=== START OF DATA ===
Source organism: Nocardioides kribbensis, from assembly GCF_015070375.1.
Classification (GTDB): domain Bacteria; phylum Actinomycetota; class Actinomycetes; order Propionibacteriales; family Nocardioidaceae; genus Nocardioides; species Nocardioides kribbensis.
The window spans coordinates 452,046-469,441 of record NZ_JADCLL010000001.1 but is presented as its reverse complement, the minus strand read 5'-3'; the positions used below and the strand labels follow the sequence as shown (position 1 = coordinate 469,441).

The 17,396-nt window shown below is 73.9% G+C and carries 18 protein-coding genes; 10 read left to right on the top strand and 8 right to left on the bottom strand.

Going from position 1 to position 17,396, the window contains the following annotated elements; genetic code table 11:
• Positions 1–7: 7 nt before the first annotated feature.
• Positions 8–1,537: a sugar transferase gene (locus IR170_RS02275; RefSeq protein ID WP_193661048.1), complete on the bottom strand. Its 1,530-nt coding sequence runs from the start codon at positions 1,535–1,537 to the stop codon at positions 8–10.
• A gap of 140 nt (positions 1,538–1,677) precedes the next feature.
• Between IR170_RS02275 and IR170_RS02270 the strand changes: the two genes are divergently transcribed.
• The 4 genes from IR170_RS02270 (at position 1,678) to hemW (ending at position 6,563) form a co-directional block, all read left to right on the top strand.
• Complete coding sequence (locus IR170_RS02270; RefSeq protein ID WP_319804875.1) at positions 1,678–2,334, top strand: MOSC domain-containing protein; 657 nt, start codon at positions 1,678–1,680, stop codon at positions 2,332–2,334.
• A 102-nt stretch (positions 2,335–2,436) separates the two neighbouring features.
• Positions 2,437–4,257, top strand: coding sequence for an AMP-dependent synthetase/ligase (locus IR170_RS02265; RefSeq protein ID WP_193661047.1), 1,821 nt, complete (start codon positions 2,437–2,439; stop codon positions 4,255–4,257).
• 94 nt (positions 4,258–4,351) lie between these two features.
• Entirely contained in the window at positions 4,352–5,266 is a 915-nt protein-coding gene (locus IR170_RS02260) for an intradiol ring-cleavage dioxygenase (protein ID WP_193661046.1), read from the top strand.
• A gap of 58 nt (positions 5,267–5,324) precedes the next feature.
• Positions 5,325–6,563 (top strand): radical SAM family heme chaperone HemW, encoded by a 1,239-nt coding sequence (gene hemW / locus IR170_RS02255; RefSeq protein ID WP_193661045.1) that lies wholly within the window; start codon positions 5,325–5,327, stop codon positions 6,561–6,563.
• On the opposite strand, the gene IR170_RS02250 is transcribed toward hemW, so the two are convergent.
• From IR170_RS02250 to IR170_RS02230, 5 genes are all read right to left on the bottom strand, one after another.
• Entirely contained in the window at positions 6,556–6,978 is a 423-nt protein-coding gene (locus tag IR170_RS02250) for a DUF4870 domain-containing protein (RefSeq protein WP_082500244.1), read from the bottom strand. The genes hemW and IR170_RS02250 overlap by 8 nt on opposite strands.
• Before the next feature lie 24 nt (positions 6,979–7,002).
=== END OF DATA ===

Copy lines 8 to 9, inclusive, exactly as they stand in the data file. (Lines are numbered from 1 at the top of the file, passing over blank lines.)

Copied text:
• A gap of 140 nt (positions 1,538–1,677) precedes the next feature.
• Between IR170_RS02275 and IR170_RS02270 the strand changes: the two genes are divergently transcribed.